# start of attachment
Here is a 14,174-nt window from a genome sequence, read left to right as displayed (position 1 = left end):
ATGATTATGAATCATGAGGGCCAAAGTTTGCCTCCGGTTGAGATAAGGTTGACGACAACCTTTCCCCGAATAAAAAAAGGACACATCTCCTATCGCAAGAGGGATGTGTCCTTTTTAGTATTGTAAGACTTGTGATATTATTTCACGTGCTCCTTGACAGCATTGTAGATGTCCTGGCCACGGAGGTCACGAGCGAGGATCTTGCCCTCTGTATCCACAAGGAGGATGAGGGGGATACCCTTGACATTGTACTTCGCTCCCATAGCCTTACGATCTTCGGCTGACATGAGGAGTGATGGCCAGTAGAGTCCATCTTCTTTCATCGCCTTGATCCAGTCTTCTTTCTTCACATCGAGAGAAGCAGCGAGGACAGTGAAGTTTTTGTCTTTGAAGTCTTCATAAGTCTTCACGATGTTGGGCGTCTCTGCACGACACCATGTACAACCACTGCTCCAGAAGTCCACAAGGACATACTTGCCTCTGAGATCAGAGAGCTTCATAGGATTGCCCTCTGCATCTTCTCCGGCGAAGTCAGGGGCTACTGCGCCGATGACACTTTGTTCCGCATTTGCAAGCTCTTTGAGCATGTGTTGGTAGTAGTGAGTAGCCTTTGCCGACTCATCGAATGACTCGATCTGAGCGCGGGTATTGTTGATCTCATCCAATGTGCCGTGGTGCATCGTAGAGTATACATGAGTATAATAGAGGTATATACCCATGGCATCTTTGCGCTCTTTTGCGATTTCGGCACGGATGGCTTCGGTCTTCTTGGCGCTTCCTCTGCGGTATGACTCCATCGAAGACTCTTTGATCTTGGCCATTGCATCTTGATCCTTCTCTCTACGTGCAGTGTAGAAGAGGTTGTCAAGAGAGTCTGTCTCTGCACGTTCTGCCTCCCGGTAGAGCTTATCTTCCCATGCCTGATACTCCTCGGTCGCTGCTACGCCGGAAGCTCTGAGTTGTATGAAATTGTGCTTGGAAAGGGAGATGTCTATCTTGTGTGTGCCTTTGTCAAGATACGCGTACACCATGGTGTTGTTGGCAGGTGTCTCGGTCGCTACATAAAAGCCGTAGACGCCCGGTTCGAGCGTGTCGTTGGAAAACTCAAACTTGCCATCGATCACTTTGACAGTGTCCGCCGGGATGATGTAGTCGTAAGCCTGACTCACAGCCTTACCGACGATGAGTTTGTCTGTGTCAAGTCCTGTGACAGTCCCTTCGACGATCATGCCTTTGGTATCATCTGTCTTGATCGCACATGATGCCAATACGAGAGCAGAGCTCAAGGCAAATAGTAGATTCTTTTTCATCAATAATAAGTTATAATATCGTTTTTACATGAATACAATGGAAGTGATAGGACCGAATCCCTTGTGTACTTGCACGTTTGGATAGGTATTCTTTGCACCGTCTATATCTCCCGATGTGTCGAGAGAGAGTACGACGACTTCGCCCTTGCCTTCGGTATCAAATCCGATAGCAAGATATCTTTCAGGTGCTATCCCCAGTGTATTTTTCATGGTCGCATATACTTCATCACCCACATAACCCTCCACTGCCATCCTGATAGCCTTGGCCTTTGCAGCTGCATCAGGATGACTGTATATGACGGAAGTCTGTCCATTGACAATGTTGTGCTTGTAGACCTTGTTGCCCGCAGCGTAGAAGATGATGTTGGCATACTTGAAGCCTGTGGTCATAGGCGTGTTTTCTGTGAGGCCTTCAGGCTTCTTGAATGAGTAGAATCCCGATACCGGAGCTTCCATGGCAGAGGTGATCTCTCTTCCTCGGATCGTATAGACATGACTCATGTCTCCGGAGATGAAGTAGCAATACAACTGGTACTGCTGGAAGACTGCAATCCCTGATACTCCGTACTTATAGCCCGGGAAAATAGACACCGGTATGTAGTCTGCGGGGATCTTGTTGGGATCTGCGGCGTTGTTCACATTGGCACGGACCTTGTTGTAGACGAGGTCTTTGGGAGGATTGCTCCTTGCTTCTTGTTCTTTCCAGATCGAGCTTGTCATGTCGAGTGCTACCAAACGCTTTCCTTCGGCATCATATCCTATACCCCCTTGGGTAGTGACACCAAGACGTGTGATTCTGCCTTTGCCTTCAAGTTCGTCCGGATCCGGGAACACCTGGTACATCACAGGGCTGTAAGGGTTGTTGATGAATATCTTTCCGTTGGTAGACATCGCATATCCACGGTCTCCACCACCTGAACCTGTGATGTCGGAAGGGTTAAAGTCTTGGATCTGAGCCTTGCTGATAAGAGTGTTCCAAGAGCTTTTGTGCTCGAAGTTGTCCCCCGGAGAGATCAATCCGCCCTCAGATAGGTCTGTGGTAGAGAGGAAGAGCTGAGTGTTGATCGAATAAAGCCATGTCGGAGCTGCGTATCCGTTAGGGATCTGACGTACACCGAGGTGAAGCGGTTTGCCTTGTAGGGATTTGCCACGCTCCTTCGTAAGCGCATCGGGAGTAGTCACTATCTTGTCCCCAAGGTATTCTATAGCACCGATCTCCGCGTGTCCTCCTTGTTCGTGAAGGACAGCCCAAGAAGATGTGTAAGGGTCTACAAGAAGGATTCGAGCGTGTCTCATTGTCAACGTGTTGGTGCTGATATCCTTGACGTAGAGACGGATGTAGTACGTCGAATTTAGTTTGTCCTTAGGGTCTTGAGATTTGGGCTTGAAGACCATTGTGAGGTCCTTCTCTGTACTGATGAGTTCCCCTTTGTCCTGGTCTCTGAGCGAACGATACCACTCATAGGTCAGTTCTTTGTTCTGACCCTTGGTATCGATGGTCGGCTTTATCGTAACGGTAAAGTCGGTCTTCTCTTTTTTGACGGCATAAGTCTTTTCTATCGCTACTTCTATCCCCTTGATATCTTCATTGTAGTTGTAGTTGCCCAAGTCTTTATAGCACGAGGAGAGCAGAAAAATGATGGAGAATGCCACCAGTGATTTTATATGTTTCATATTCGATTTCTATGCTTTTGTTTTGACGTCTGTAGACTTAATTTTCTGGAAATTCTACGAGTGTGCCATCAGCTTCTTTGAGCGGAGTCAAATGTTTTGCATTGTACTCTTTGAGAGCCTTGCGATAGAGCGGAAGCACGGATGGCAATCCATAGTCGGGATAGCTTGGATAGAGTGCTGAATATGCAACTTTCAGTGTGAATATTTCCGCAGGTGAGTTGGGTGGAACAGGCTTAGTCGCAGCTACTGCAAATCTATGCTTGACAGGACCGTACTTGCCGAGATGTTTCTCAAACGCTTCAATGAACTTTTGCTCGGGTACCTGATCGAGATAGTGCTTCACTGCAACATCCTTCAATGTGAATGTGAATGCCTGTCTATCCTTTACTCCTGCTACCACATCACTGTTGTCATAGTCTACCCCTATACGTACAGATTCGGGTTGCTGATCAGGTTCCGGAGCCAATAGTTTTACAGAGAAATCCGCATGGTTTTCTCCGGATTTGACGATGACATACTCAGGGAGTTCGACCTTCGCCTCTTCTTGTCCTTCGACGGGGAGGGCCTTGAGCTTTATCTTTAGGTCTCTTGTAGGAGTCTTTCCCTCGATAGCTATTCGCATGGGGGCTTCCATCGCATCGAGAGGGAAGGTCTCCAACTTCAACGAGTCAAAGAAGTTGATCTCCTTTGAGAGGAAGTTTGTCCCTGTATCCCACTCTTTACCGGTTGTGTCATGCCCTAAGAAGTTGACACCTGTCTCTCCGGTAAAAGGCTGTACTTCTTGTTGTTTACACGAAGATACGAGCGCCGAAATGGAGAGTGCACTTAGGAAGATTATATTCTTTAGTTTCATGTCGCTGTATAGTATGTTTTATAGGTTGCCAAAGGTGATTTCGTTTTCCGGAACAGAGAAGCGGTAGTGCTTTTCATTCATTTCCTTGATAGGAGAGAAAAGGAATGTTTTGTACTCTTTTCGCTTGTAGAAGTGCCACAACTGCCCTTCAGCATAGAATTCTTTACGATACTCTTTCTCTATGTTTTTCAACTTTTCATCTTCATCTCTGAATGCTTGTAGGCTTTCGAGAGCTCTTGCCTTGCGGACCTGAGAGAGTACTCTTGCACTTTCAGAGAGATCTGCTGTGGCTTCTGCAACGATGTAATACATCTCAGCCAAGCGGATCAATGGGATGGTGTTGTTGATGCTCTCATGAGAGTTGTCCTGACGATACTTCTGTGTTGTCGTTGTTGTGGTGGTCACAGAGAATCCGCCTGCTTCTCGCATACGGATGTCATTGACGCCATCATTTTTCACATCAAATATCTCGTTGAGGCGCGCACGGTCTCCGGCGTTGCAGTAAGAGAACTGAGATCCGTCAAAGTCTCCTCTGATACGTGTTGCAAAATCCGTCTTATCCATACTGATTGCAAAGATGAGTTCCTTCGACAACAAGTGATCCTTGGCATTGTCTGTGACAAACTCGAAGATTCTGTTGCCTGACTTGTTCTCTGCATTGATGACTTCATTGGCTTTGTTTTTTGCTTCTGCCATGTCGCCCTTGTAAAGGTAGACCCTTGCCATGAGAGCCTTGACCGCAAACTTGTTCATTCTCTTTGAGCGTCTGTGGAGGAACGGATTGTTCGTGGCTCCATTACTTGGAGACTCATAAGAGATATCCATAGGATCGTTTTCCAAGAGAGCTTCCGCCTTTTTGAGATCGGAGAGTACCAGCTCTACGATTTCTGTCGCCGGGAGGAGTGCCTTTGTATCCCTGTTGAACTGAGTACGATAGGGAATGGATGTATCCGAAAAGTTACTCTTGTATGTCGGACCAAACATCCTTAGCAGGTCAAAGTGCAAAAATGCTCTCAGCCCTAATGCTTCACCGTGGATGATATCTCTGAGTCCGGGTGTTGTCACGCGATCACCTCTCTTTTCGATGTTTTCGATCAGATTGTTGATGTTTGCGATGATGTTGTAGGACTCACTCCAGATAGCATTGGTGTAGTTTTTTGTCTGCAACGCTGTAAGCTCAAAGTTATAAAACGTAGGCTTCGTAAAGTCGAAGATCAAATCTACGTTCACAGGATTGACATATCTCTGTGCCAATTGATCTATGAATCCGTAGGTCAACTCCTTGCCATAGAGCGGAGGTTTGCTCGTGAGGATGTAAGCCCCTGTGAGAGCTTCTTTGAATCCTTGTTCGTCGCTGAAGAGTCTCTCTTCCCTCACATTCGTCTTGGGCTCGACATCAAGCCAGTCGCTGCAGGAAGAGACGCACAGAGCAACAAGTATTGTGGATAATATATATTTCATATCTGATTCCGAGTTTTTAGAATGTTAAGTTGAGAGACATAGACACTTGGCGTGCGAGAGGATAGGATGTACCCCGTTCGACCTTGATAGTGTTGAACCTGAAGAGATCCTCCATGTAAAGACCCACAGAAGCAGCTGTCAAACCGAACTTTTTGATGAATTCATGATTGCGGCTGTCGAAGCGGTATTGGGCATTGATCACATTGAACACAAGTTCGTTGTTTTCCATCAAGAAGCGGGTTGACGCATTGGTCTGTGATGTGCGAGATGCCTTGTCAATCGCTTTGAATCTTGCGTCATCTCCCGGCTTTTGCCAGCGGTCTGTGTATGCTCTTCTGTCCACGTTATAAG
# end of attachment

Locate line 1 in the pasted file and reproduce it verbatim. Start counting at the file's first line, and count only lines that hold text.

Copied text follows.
Here is a 14,174-nt window from a genome sequence, read left to right as displayed (position 1 = left end):